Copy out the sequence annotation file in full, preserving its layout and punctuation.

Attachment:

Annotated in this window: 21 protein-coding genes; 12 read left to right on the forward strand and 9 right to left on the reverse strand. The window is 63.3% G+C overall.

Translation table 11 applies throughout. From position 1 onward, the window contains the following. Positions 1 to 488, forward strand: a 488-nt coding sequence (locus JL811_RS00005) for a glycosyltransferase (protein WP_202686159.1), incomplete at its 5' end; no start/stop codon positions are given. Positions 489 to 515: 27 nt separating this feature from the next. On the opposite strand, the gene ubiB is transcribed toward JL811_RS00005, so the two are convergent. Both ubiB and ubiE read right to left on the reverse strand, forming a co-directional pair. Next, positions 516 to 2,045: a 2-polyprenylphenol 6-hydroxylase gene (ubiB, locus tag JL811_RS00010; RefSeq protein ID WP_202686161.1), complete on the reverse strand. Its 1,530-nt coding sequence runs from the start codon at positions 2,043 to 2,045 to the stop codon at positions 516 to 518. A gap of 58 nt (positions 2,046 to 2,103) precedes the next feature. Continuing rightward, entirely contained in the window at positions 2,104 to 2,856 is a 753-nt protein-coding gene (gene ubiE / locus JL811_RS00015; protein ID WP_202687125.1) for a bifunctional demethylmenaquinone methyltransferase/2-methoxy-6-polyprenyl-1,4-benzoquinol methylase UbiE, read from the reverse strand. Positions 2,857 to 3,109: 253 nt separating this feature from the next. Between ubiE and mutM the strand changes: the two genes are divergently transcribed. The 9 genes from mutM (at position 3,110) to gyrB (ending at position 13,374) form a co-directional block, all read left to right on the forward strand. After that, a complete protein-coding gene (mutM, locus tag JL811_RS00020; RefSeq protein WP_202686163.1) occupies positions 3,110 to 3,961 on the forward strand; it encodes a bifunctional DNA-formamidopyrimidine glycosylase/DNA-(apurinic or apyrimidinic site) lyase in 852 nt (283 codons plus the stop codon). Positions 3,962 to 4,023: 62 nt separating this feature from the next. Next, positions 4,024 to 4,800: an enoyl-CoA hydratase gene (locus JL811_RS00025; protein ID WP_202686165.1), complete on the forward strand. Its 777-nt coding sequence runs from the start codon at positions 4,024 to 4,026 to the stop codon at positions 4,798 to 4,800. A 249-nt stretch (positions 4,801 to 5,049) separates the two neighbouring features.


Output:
Annotated in this window: 21 protein-coding genes; 12 read left to right on the forward strand and 9 right to left on the reverse strand. The window is 63.3% G+C overall.

Translation table 11 applies throughout. From position 1 onward, the window contains the following. Positions 1 to 488, forward strand: a 488-nt coding sequence (locus JL811_RS00005) for a glycosyltransferase (protein WP_202686159.1), incomplete at its 5' end; no start/stop codon positions are given. Positions 489 to 515: 27 nt separating this feature from the next. On the opposite strand, the gene ubiB is transcribed toward JL811_RS00005, so the two are convergent. Both ubiB and ubiE read right to left on the reverse strand, forming a co-directional pair. Next, positions 516 to 2,045: a 2-polyprenylphenol 6-hydroxylase gene (ubiB, locus tag JL811_RS00010; RefSeq protein ID WP_202686161.1), complete on the reverse strand. Its 1,530-nt coding sequence runs from the start codon at positions 2,043 to 2,045 to the stop codon at positions 516 to 518. A gap of 58 nt (positions 2,046 to 2,103) precedes the next feature. Continuing rightward, entirely contained in the window at positions 2,104 to 2,856 is a 753-nt protein-coding gene (gene ubiE / locus JL811_RS00015; protein ID WP_202687125.1) for a bifunctional demethylmenaquinone methyltransferase/2-methoxy-6-polyprenyl-1,4-benzoquinol methylase UbiE, read from the reverse strand. Positions 2,857 to 3,109: 253 nt separating this feature from the next. Between ubiE and mutM the strand changes: the two genes are divergently transcribed. The 9 genes from mutM (at position 3,110) to gyrB (ending at position 13,374) form a co-directional block, all read left to right on the forward strand. After that, a complete protein-coding gene (mutM, locus tag JL811_RS00020; RefSeq protein WP_202686163.1) occupies positions 3,110 to 3,961 on the forward strand; it encodes a bifunctional DNA-formamidopyrimidine glycosylase/DNA-(apurinic or apyrimidinic site) lyase in 852 nt (283 codons plus the stop codon). Positions 3,962 to 4,023: 62 nt separating this feature from the next. Next, positions 4,024 to 4,800: an enoyl-CoA hydratase gene (locus JL811_RS00025; protein ID WP_202686165.1), complete on the forward strand. Its 777-nt coding sequence runs from the start codon at positions 4,024 to 4,026 to the stop codon at positions 4,798 to 4,800. A 249-nt stretch (positions 4,801 to 5,049) separates the two neighbouring features.